Brazil will keep its foreign policy ‘anchor’ in South America but will review the international because of the latest global changes such as the European Union crisis and the Arab spring, said Marco Aurelio Garcia, President Dilma Rousseff special advisor on international affairs (MercoPress).

In designing a new immigration policy, Brazil is caught between the need to attract skilled workers and professionals in order to meet the challenges posed by economic growth, and its tradition of taking in immigrants for humanitarian reasons (IPS).

The Brazilian economy became the 6th largest in the world last year, surpassing the U.K., and is likely to reach 5th in 2012, overtaking France. The forecast by the U.K.’s EIU (Economist Intelligence Unit) consultants show that Brazil is rising quickly in the rank of largest economies (Folha).


The Senate approved the Conversion Bill 02/12, which creates a tributary special regime for the national defense industry and institutes specific rules for the bidding of products and defense systems (Federal Senate).

U.S. Deputy Secretary of State William Burns met with Brazilian government officials to reassure them the Super Tucano could still be in the competition and explained the cancellation as part of an internal process. After the legal challenge by Hawker Beechcraft Corp. the award is under investigation and will most likely be revived, with Embraer and its rivals again invited to submit new bids. Although Burns said the Super Tucano and the FX-2 jet fighter competition are “two separate issues,” the Brazilian side is keen to find linkages between the two as a way of putting pressure to win the Super Tucano contract (UPI).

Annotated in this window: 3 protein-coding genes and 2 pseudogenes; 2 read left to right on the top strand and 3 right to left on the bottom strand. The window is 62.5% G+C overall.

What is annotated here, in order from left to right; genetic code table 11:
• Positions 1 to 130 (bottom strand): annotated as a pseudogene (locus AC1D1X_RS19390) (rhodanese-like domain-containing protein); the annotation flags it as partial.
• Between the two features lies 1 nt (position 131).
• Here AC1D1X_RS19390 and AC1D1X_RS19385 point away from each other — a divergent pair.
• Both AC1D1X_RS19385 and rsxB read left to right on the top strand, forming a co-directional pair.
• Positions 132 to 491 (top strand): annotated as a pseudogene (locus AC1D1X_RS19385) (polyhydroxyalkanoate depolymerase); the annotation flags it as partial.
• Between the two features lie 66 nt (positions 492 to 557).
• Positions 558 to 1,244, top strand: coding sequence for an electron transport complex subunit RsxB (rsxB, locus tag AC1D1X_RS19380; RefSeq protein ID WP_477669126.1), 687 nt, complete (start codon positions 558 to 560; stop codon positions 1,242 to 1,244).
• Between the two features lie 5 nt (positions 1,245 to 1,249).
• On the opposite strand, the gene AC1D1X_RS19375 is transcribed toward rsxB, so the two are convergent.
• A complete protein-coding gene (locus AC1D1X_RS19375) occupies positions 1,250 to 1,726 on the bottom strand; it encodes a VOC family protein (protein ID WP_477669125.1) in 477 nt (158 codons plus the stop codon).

Brazil is the fourth biggest global exporter of light arms in the world, ahead of Israel, Austria and Russia, according to the Small Arms Survey, the industry’s main study carried out by the IHEID in Geneva. According to data from the Brazilian Ministry of Development, Industry, and Foreign Trade, the value of light arms exports has tripled in the past five years; from $109.6 million in 2005 to $321.6 million in 2010. Counting just firearms, the quantity is an impressive amount. There were 4,482,874 arms exported between 2005 and 2010, according to a survey carried out by the army at the request of Publica. In other words, 2,456 arms exported a day (Huffington Post).



Europe seemed to offer Brazil’s migrants real potential. With an exchange rate working in their favour and often holding down more than one job, they could build up savings that might one day allow them to return home to a more prosperous life. But now Brazil itself is booming and the headlines are promising. So is it a good time to return to South America’s largest country (BBC)?

Scores of Brazilian millionaires spend weekends and vacation time in homes built in violation of state and federal environmental rules on some of the most beautiful real estate in Brazil (Bloomberg).

The social inequality index in Brazil has hit the lowest level in 52 years, continuing a downward trend during past 12 years, a local university said (Xinhua).


Leave a Reply

Fill in your details below or click an icon to log in: Logo

You are commenting using your account. Log Out /  Change )

Google+ photo

You are commenting using your Google+ account. Log Out /  Change )

Twitter picture

You are commenting using your Twitter account. Log Out /  Change )

Facebook photo

You are commenting using your Facebook account. Log Out /  Change )

Connecting to %s